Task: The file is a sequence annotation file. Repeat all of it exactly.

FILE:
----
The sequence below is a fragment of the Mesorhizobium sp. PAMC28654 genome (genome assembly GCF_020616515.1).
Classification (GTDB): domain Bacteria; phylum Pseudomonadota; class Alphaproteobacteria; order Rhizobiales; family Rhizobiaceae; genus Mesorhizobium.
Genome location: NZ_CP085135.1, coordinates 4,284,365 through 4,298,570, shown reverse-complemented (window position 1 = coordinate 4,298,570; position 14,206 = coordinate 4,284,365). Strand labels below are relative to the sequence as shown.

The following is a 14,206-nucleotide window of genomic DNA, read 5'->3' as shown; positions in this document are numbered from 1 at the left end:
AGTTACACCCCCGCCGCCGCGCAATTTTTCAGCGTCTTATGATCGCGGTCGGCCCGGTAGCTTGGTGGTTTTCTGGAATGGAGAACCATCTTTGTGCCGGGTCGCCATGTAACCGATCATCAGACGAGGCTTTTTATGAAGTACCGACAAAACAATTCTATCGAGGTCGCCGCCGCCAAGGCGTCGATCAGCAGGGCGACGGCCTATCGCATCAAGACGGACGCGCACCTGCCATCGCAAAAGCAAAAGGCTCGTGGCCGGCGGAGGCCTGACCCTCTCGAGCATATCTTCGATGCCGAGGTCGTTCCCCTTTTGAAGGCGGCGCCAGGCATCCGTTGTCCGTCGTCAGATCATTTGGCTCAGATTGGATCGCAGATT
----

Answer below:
The sequence below is a fragment of the Mesorhizobium sp. PAMC28654 genome (genome assembly GCF_020616515.1).
Classification (GTDB): domain Bacteria; phylum Pseudomonadota; class Alphaproteobacteria; order Rhizobiales; family Rhizobiaceae; genus Mesorhizobium.
Genome location: NZ_CP085135.1, coordinates 4,284,365 through 4,298,570, shown reverse-complemented (window position 1 = coordinate 4,298,570; position 14,206 = coordinate 4,284,365). Strand labels below are relative to the sequence as shown.

The following is a 14,206-nucleotide window of genomic DNA, read 5'->3' as shown; positions in this document are numbered from 1 at the left end:
AGTTACACCCCCGCCGCCGCGCAATTTTTCAGCGTCTTATGATCGCGGTCGGCCCGGTAGCTTGGTGGTTTTCTGGAATGGAGAACCATCTTTGTGCCGGGTCGCCATGTAACCGATCATCAGACGAGGCTTTTTATGAAGTACCGACAAAACAATTCTATCGAGGTCGCCGCCGCCAAGGCGTCGATCAGCAGGGCGACGGCCTATCGCATCAAGACGGACGCGCACCTGCCATCGCAAAAGCAAAAGGCTCGTGGCCGGCGGAGGCCTGACCCTCTCGAGCATATCTTCGATGCCGAGGTCGTTCCCCTTTTGAAGGCGGCGCCAGGCATCCGTTGTCCGTCGTCAGATCATTTGGCTCAGATTGGATCGCAGATT